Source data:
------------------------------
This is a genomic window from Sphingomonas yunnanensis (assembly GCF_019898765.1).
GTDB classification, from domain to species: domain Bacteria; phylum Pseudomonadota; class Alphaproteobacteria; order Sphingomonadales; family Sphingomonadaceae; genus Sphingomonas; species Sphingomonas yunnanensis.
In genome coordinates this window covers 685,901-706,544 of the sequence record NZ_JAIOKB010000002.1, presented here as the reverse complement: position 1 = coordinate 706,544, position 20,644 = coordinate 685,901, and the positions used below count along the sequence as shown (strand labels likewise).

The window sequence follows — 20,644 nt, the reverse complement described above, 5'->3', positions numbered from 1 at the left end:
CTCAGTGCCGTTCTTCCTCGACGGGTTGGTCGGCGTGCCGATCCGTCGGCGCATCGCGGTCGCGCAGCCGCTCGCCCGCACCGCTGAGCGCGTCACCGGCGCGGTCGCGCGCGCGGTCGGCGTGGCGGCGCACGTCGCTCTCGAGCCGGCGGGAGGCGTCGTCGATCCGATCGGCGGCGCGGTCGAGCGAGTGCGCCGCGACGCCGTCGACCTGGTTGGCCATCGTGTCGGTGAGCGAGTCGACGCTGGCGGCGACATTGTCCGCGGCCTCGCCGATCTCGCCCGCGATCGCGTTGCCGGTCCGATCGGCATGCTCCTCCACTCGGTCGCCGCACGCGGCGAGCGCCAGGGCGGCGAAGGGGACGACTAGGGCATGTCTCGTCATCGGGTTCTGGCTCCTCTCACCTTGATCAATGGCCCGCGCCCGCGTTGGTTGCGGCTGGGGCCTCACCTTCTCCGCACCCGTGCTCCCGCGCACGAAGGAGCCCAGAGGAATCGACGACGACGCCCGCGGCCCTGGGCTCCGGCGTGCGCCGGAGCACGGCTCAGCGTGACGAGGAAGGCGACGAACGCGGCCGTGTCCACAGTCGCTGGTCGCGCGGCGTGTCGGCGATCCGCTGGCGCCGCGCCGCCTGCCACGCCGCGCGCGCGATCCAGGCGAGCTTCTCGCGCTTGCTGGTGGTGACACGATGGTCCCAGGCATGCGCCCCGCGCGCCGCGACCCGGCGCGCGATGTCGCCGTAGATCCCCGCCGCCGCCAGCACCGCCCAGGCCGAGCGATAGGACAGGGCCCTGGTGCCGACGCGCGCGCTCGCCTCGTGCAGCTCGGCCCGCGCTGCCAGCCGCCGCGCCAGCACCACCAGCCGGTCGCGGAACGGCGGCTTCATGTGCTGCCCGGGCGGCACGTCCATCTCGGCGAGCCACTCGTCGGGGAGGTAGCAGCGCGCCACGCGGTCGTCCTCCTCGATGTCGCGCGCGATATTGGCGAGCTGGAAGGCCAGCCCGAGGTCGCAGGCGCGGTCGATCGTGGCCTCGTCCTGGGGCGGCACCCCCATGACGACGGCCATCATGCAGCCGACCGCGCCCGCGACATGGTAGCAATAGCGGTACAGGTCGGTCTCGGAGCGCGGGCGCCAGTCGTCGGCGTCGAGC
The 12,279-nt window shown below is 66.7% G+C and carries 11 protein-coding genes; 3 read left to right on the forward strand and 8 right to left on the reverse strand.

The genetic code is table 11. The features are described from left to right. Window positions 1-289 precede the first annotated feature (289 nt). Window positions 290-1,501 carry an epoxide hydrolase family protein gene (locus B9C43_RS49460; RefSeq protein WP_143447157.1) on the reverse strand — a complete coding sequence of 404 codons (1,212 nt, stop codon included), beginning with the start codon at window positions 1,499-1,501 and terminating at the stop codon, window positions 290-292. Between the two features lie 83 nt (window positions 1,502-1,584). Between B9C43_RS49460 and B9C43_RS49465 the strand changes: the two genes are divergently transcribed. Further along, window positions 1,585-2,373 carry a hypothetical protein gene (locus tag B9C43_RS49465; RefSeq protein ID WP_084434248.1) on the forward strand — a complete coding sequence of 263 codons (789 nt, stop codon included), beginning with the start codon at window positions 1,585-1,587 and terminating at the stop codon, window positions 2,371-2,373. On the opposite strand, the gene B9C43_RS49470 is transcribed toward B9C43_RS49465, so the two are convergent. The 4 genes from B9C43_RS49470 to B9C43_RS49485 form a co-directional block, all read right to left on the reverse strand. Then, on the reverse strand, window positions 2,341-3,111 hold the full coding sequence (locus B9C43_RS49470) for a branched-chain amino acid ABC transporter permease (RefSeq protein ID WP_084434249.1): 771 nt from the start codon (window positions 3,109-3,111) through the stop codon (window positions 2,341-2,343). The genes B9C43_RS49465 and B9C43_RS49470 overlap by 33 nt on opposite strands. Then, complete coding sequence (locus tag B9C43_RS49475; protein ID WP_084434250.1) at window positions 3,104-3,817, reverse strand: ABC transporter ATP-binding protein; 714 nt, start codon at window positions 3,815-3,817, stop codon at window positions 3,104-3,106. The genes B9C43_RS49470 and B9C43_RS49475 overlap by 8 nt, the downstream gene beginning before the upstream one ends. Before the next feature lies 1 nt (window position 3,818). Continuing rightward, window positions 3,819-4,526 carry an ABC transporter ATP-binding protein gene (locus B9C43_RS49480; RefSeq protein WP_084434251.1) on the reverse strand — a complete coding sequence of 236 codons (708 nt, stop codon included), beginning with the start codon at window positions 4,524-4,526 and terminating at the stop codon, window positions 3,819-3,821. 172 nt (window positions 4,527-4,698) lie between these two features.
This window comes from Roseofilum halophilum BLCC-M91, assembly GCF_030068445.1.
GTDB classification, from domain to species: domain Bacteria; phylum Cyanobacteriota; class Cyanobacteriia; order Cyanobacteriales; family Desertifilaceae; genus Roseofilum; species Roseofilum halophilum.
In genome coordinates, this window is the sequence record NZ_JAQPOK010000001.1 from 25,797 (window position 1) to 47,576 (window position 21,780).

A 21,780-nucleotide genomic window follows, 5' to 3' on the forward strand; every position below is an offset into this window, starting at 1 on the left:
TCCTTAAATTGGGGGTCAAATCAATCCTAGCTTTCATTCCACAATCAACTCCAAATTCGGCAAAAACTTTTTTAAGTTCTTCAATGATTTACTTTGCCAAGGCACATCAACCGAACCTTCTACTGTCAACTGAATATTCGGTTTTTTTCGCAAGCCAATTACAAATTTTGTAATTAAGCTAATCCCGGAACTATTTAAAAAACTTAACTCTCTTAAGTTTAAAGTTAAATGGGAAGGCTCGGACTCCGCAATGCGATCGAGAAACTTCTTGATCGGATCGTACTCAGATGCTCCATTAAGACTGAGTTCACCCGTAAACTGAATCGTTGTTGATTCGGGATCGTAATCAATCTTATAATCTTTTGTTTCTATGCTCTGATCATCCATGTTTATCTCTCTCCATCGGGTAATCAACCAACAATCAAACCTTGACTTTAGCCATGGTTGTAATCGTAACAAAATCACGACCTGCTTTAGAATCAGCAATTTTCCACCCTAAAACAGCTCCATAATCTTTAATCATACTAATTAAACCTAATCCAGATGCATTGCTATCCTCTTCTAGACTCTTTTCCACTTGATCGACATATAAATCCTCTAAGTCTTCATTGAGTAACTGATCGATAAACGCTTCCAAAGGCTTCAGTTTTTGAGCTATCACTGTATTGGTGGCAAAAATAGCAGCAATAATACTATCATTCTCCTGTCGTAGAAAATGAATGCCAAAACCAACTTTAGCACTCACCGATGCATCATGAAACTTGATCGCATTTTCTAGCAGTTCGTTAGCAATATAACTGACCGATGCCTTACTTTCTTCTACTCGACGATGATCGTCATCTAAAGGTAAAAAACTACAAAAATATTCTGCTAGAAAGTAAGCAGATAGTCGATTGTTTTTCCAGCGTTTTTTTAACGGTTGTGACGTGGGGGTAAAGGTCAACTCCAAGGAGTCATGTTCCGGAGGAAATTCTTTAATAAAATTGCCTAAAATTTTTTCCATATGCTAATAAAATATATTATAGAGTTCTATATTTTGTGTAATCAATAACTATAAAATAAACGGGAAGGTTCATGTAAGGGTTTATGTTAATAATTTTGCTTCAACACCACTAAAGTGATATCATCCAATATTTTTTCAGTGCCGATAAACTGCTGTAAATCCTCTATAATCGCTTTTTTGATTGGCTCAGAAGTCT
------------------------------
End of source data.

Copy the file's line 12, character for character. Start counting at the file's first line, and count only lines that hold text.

TCCTTAAATTGGGGGTCAAATCAATCCTAGCTTTCATTCCACAATCAACTCCAAATTCGGCAAAAACTTTTTTAAGTTCTTCAATGATTTACTTTGCCAAGGCACATCAACCGAACCTTCTACTGTCAACTGAATATTCGGTTTTTTTCGCAAGCCAATTACAAATTTTGTAATTAAGCTAATCCCGGAACTATTTAAAAAACTTAACTCTCTTAAGTTTAAAGTTAAATGGGAAGGCTCGGACTCCGCAATGCGATCGAGAAACTTCTTGATCGGATCGTACTCAGATGCTCCATTAAGACTGAGTTCACCCGTAAACTGAATCGTTGTTGATTCGGGATCGTAATCAATCTTATAATCTTTTGTTTCTATGCTCTGATCATCCATGTTTATCTCTCTCCATCGGGTAATCAACCAACAATCAAACCTTGACTTTAGCCATGGTTGTAATCGTAACAAAATCACGACCTGCTTTAGAATCAGCAATTTTCCACCCTAAAACAGCTCCATAATCTTTAATCATACTAATTAAACCTAATCCAGATGCATTGCTATCCTCTTCTAGACTCTTTTCCACTTGATCGACATATAAATCCTCTAAGTCTTCATTGAGTAACTGATCGATAAACGCTTCCAAAGGCTTCAGTTTTTGAGCTATCACTGTATTGGTGGCAAAAATAGCAGCAATAATACTATCATTCTCCTGTCGTAGAAAATGAATGCCAAAACCAACTTTAGCACTCACCGATGCATCATGAAACTTGATCGCATTTTCTAGCAGTTCGTTAGCAATATAACTGACCGATGCCTTACTTTCTTCTACTCGACGATGATCGTCATCTAAAGGTAAAAAACTACAAAAATATTCTGCTAGAAAGTAAGCAGATAGTCGATTGTTTTTCCAGCGTTTTTTTAACGGTTGTGACGTGGGGGTAAAGGTCAACTCCAAGGAGTCATGTTCCGGAGGAAATTCTTTAATAAAATTGCCTAAAATTTTTTCCATATGCTAATAAAATATATTATAGAGTTCTATATTTTGTGTAATCAATAACTATAAAATAAACGGGAAGGTTCATGTAAGGGTTTATGTTAATAATTTTGCTTCAACACCACTAAAGTGATATCATCCAATATTTTTTCAGTGCCGATAAACTGCTGTAAATCCTCTATAATCGCTTTTTTGATTGGCTCAGAAGTCT